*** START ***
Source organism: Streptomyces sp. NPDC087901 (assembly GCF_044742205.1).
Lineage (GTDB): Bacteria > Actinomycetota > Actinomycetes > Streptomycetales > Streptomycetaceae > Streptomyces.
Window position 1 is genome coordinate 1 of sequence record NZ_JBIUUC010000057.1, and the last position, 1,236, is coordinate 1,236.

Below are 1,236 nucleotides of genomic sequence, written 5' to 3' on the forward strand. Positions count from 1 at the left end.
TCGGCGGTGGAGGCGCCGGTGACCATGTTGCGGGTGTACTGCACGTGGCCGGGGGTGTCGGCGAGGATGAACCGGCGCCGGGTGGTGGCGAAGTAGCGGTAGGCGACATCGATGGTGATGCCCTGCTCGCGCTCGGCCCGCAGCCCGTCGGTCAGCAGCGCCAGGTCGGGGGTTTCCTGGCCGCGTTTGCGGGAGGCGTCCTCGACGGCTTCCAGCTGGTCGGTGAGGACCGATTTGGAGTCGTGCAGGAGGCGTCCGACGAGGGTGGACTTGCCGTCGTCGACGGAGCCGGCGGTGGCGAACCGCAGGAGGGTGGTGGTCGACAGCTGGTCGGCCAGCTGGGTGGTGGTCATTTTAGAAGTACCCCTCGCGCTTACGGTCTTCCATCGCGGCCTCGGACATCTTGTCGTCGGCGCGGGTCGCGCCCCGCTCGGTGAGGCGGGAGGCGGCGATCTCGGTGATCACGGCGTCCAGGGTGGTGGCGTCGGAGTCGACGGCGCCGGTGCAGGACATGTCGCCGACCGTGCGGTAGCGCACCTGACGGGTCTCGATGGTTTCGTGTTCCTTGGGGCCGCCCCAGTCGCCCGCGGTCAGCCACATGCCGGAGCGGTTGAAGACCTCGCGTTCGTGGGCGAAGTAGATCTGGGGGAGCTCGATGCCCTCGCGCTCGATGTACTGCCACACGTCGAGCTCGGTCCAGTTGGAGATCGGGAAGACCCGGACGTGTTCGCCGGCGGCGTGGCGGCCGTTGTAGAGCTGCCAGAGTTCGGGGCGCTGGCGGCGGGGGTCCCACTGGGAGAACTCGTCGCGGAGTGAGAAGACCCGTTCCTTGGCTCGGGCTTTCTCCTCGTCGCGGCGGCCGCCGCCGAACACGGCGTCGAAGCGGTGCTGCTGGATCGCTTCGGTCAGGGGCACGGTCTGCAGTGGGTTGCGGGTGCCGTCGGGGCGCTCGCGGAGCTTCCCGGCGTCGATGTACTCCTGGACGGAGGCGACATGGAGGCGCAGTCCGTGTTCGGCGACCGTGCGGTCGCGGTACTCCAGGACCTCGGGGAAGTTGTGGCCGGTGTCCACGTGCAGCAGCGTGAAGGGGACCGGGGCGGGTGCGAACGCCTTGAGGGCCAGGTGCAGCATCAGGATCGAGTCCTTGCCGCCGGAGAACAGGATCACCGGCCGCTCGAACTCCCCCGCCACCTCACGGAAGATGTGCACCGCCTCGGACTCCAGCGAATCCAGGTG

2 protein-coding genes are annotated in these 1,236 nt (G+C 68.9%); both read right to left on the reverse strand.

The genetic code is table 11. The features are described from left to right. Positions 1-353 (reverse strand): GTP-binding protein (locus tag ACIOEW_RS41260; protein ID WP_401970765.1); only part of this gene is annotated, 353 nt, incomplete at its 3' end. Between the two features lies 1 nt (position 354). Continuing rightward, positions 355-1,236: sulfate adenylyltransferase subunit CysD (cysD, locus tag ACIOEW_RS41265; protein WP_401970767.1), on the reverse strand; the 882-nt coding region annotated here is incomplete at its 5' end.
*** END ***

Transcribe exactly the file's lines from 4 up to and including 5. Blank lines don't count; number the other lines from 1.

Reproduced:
Below are 1,236 nucleotides of genomic sequence, written 5' to 3' on the forward strand. Positions count from 1 at the left end.
TCGGCGGTGGAGGCGCCGGTGACCATGTTGCGGGTGTACTGCACGTGGCCGGGGGTGTCGGCGAGGATGAACCGGCGCCGGGTGGTGGCGAAGTAGCGGTAGGCGACATCGATGGTGATGCCCTGCTCGCGCTCGGCCCGCAGCCCGTCGGTCAGCAGCGCCAGGTCGGGGGTTTCCTGGCCGCGTTTGCGGGAGGCGTCCTCGACGGCTTCCAGCTGGTCGGTGAGGACCGATTTGGAGTCGTGCAGGAGGCGTCCGACGAGGGTGGACTTGCCGTCGTCGACGGAGCCGGCGGTGGCGAACCGCAGGAGGGTGGTGGTCGACAGCTGGTCGGCCAGCTGGGTGGTGGTCATTTTAGAAGTACCCCTCGCGCTTACGGTCTTCCATCGCGGCCTCGGACATCTTGTCGTCGGCGCGGGTCGCGCCCCGCTCGGTGAGGCGGGAGGCGGCGATCTCGGTGATCACGGCGTCCAGGGTGGTGGCGTCGGAGTCGACGGCGCCGGTGCAGGACATGTCGCCGACCGTGCGGTAGCGCACCTGACGGGTCTCGATGGTTTCGTGTTCCTTGGGGCCGCCCCAGTCGCCCGCGGTCAGCCACATGCCGGAGCGGTTGAAGACCTCGCGTTCGTGGGCGAAGTAGATCTGGGGGAGCTCGATGCCCTCGCGCTCGATGTACTGCCACACGTCGAGCTCGGTCCAGTTGGAGATCGGGAAGACCCGGACGTGTTCGCCGGCGGCGTGGCGGCCGTTGTAGAGCTGCCAGAGTTCGGGGCGCTGGCGGCGGGGGTCCCACTGGGAGAACTCGTCGCGGAGTGAGAAGACCCGTTCCTTGGCTCGGGCTTTCTCCTCGTCGCGGCGGCCGCCGCCGAACACGGCGTCGAAGCGGTGCTGCTGGATCGCTTCGGTCAGGGGCACGGTCTGCAGTGGGTTGCGGGTGCCGTCGGGGCGCTCGCGGAGCTTCCCGGCGTCGATGTACTCCTGGACGGAGGCGACATGGAGGCGCAGTCCGTGTTCGGCGACCGTGCGGTCGCGGTACTCCAGGACCTCGGGGAAGTTGTGGCCGGTGTCCACGTGCAGCAGCGTGAAGGGGACCGGGGCGGGTGCGAACGCCTTGAGGGCCAGGTGCAGCATCAGGATCGAGTCCTTGCCGCCGGAGAACAGGATCACCGGCCGCTCGAACTCCCCCGCCACCTCACGGAAGATGTGCACCGCCTCGGACTCCAGCGAATCCAGGTG